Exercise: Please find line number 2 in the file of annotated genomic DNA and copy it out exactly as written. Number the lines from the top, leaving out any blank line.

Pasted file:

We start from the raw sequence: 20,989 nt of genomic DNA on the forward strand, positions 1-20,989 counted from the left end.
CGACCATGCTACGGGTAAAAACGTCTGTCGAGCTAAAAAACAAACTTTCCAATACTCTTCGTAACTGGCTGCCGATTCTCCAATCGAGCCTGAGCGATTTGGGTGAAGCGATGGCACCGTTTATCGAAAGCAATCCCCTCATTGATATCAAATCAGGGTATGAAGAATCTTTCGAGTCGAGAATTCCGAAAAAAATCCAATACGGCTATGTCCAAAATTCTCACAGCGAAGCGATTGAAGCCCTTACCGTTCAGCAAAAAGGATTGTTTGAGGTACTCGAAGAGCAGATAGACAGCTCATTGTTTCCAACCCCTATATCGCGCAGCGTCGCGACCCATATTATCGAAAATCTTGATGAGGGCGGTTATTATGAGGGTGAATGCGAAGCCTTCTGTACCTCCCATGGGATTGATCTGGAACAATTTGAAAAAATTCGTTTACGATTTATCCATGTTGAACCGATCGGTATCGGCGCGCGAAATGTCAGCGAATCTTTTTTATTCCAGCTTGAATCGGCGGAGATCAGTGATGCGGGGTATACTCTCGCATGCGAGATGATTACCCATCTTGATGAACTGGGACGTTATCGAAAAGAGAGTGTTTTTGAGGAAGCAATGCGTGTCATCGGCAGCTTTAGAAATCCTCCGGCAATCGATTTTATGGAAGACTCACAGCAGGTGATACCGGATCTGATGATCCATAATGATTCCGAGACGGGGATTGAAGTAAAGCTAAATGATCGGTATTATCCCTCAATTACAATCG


CGACCATGCTACGGGTAAAAACGTCTGTCGAGCTAAAAAACAAACTTTCCAATACTCTTCGTAACTGGCTGCCGATTCTCCAATCGAGCCTGAGCGATTTGGGTGAAGCGATGGCACCGTTTATCGAAAGCAATCCCCTCATTGATATCAAATCAGGGTATGAAGAATCTTTCGAGTCGAGAATTCCGAAAAAAATCCAATACGGCTATGTCCAAAATTCTCACAGCGAAGCGATTGAAGCCCTTACCGTTCAGCAAAAAGGATTGTTTGAGGTACTCGAAGAGCAGATAGACAGCTCATTGTTTCCAACCCCTATATCGCGCAGCGTCGCGACCCATATTATCGAAAATCTTGATGAGGGCGGTTATTATGAGGGTGAATGCGAAGCCTTCTGTACCTCCCATGGGATTGATCTGGAACAATTTGAAAAAATTCGTTTACGATTTATCCATGTTGAACCGATCGGTATCGGCGCGCGAAATGTCAGCGAATCTTTTTTATTCCAGCTTGAATCGGCGGAGATCAGTGATGCGGGGTATACTCTCGCATGCGAGATGATTACCCATCTTGATGAACTGGGACGTTATCGAAAAGAGAGTGTTTTTGAGGAAGCAATGCGTGTCATCGGCAGCTTTAGAAATCCTCCGGCAATCGATTTTATGGAAGACTCACAGCAGGTGATACCGGATCTGATGATCCATAATGATTCCGAGACGGGGATTGAAGTAAAGCTAAATGATCGGTATTATCCCTCAATTACAATCG